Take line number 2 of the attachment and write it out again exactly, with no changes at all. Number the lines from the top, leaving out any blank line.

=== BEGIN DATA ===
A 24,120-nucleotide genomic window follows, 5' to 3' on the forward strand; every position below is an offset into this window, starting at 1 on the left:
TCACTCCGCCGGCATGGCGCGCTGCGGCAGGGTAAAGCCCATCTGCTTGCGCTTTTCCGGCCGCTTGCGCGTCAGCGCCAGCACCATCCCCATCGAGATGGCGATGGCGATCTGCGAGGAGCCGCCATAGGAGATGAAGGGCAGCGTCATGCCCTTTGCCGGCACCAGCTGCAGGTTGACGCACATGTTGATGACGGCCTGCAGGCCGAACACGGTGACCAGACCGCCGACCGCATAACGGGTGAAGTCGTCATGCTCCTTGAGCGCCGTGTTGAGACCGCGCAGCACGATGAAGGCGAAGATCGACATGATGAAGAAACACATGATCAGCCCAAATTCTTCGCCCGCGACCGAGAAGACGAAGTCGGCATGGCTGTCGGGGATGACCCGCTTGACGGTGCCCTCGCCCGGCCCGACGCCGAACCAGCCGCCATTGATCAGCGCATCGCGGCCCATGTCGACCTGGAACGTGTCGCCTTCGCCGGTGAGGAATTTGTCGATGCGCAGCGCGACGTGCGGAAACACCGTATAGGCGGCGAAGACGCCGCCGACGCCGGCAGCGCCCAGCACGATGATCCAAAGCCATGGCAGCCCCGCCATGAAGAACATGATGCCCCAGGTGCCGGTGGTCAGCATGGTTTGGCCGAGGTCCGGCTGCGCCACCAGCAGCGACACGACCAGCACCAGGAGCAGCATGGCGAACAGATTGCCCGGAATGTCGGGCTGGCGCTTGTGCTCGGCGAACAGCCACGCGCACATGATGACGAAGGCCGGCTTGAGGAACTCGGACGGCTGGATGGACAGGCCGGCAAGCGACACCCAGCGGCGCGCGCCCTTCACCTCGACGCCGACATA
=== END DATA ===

TCACTCCGCCGGCATGGCGCGCTGCGGCAGGGTAAAGCCCATCTGCTTGCGCTTTTCCGGCCGCTTGCGCGTCAGCGCCAGCACCATCCCCATCGAGATGGCGATGGCGATCTGCGAGGAGCCGCCATAGGAGATGAAGGGCAGCGTCATGCCCTTTGCCGGCACCAGCTGCAGGTTGACGCACATGTTGATGACGGCCTGCAGGCCGAACACGGTGACCAGACCGCCGACCGCATAACGGGTGAAGTCGTCATGCTCCTTGAGCGCCGTGTTGAGACCGCGCAGCACGATGAAGGCGAAGATCGACATGATGAAGAAACACATGATCAGCCCAAATTCTTCGCCCGCGACCGAGAAGACGAAGTCGGCATGGCTGTCGGGGATGACCCGCTTGACGGTGCCCTCGCCCGGCCCGACGCCGAACCAGCCGCCATTGATCAGCGCATCGCGGCCCATGTCGACCTGGAACGTGTCGCCTTCGCCGGTGAGGAATTTGTCGATGCGCAGCGCGACGTGCGGAAACACCGTATAGGCGGCGAAGACGCCGCCGACGCCGGCAGCGCCCAGCACGATGATCCAAAGCCATGGCAGCCCCGCCATGAAGAACATGATGCCCCAGGTGCCGGTGGTCAGCATGGTTTGGCCGAGGTCCGGCTGCGCCACCAGCAGCGACACGACCAGCACCAGGAGCAGCATGGCGAACAGATTGCCCGGAATGTCGGGCTGGCGCTTGTGCTCGGCGAACAGCCACGCGCACATGATGACGAAGGCCGGCTTGAGGAACTCGGACGGCTGGATGGACAGGCCGGCAAGCGACACCCAGCGGCGCGCGCCCTTCACCTCGACGCCGACATA